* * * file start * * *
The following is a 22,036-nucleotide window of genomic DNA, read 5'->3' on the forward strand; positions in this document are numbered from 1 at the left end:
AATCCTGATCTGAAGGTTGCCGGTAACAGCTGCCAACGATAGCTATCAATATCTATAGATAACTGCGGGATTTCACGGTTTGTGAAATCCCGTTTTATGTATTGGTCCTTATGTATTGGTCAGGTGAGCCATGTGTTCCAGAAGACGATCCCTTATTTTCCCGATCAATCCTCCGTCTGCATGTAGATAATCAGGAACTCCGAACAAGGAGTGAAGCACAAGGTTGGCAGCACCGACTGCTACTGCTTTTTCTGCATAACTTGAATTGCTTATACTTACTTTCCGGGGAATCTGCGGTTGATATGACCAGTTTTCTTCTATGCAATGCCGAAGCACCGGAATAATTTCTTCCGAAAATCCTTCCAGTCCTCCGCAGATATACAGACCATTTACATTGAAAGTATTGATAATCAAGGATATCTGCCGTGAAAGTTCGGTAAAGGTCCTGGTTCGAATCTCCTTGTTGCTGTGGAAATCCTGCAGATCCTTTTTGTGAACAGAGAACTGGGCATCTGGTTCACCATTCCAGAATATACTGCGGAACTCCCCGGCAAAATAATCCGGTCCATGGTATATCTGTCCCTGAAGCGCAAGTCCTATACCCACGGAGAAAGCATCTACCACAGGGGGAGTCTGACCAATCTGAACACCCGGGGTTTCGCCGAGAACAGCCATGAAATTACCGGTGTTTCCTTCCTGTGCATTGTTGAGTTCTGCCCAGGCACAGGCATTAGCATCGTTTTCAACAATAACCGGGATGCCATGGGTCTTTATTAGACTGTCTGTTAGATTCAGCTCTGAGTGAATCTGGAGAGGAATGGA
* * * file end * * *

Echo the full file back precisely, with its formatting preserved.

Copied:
The following is a 22,036-nucleotide window of genomic DNA, read 5'->3' on the forward strand; positions in this document are numbered from 1 at the left end:
AATCCTGATCTGAAGGTTGCCGGTAACAGCTGCCAACGATAGCTATCAATATCTATAGATAACTGCGGGATTTCACGGTTTGTGAAATCCCGTTTTATGTATTGGTCCTTATGTATTGGTCAGGTGAGCCATGTGTTCCAGAAGACGATCCCTTATTTTCCCGATCAATCCTCCGTCTGCATGTAGATAATCAGGAACTCCGAACAAGGAGTGAAGCACAAGGTTGGCAGCACCGACTGCTACTGCTTTTTCTGCATAACTTGAATTGCTTATACTTACTTTCCGGGGAATCTGCGGTTGATATGACCAGTTTTCTTCTATGCAATGCCGAAGCACCGGAATAATTTCTTCCGAAAATCCTTCCAGTCCTCCGCAGATATACAGACCATTTACATTGAAAGTATTGATAATCAAGGATATCTGCCGTGAAAGTTCGGTAAAGGTCCTGGTTCGAATCTCCTTGTTGCTGTGGAAATCCTGCAGATCCTTTTTGTGAACAGAGAACTGGGCATCTGGTTCACCATTCCAGAATATACTGCGGAACTCCCCGGCAAAATAATCCGGTCCATGGTATATCTGTCCCTGAAGCGCAAGTCCTATACCCACGGAGAAAGCATCTACCACAGGGGGAGTCTGACCAATCTGAACACCCGGGGTTTCGCCGAGAACAGCCATGAAATTACCGGTGTTTCCTTCCTGTGCATTGTTGAGTTCTGCCCAGGCACAGGCATTAGCATCGTTTTCAACAATAACCGGGATGCCATGGGTCTTTATTAGACTGTCTGTTAGATTCAGCTCTGAGTGAATCTGGAGAGGAATGGA